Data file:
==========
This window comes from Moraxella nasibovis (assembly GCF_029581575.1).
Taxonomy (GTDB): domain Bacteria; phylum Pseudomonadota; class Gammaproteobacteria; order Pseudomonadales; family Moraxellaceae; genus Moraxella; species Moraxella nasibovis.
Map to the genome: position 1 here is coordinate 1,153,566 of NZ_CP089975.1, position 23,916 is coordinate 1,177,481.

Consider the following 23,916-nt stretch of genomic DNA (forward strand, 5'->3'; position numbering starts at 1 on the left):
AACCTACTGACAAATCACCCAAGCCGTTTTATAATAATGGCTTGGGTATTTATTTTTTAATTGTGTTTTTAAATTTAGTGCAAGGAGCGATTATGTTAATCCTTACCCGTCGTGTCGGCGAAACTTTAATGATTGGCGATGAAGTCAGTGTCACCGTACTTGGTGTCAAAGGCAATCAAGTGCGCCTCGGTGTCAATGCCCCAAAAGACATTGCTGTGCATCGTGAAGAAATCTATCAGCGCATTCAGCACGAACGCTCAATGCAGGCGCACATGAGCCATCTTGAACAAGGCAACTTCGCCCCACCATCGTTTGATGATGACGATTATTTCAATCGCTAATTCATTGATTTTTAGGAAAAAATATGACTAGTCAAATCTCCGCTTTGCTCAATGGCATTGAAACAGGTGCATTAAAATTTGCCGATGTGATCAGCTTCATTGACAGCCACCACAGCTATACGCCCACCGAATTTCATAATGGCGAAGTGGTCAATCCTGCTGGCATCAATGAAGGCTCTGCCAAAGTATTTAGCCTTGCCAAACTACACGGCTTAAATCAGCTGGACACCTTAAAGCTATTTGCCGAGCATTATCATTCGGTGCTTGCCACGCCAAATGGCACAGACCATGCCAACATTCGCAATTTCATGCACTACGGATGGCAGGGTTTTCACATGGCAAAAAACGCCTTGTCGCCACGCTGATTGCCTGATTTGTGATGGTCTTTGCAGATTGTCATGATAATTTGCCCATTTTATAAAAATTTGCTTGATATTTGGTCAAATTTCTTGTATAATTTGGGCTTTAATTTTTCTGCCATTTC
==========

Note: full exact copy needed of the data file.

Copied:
This window comes from Moraxella nasibovis (assembly GCF_029581575.1).
Taxonomy (GTDB): domain Bacteria; phylum Pseudomonadota; class Gammaproteobacteria; order Pseudomonadales; family Moraxellaceae; genus Moraxella; species Moraxella nasibovis.
Map to the genome: position 1 here is coordinate 1,153,566 of NZ_CP089975.1, position 23,916 is coordinate 1,177,481.

Consider the following 23,916-nt stretch of genomic DNA (forward strand, 5'->3'; position numbering starts at 1 on the left):
AACCTACTGACAAATCACCCAAGCCGTTTTATAATAATGGCTTGGGTATTTATTTTTTAATTGTGTTTTTAAATTTAGTGCAAGGAGCGATTATGTTAATCCTTACCCGTCGTGTCGGCGAAACTTTAATGATTGGCGATGAAGTCAGTGTCACCGTACTTGGTGTCAAAGGCAATCAAGTGCGCCTCGGTGTCAATGCCCCAAAAGACATTGCTGTGCATCGTGAAGAAATCTATCAGCGCATTCAGCACGAACGCTCAATGCAGGCGCACATGAGCCATCTTGAACAAGGCAACTTCGCCCCACCATCGTTTGATGATGACGATTATTTCAATCGCTAATTCATTGATTTTTAGGAAAAAATATGACTAGTCAAATCTCCGCTTTGCTCAATGGCATTGAAACAGGTGCATTAAAATTTGCCGATGTGATCAGCTTCATTGACAGCCACCACAGCTATACGCCCACCGAATTTCATAATGGCGAAGTGGTCAATCCTGCTGGCATCAATGAAGGCTCTGCCAAAGTATTTAGCCTTGCCAAACTACACGGCTTAAATCAGCTGGACACCTTAAAGCTATTTGCCGAGCATTATCATTCGGTGCTTGCCACGCCAAATGGCACAGACCATGCCAACATTCGCAATTTCATGCACTACGGATGGCAGGGTTTTCACATGGCAAAAAACGCCTTGTCGCCACGCTGATTGCCTGATTTGTGATGGTCTTTGCAGATTGTCATGATAATTTGCCCATTTTATAAAAATTTGCTTGATATTTGGTCAAATTTCTTGTATAATTTGGGCTTTAATTTTTCTGCCATTTC